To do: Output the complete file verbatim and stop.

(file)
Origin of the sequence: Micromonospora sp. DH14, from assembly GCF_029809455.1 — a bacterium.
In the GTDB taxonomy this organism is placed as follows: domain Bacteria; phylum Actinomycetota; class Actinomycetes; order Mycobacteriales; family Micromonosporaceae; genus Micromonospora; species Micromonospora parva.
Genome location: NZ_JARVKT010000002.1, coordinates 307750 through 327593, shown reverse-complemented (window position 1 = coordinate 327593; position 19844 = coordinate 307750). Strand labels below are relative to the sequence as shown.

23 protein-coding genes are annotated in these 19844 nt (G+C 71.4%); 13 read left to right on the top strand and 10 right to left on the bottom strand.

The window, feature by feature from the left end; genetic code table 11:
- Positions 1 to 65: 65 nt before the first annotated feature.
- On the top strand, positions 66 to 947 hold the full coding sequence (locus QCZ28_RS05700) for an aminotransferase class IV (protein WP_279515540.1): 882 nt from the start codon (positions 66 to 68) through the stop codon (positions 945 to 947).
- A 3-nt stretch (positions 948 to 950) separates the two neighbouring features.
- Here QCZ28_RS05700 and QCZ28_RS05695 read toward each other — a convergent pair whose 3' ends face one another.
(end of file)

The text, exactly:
Origin of the sequence: Micromonospora sp. DH14, from assembly GCF_029809455.1 — a bacterium.
In the GTDB taxonomy this organism is placed as follows: domain Bacteria; phylum Actinomycetota; class Actinomycetes; order Mycobacteriales; family Micromonosporaceae; genus Micromonospora; species Micromonospora parva.
Genome location: NZ_JARVKT010000002.1, coordinates 307750 through 327593, shown reverse-complemented (window position 1 = coordinate 327593; position 19844 = coordinate 307750). Strand labels below are relative to the sequence as shown.

23 protein-coding genes are annotated in these 19844 nt (G+C 71.4%); 13 read left to right on the top strand and 10 right to left on the bottom strand.

The window, feature by feature from the left end; genetic code table 11:
- Positions 1 to 65: 65 nt before the first annotated feature.
- On the top strand, positions 66 to 947 hold the full coding sequence (locus QCZ28_RS05700) for an aminotransferase class IV (protein WP_279515540.1): 882 nt from the start codon (positions 66 to 68) through the stop codon (positions 945 to 947).
- A 3-nt stretch (positions 948 to 950) separates the two neighbouring features.
- Here QCZ28_RS05700 and QCZ28_RS05695 read toward each other — a convergent pair whose 3' ends face one another.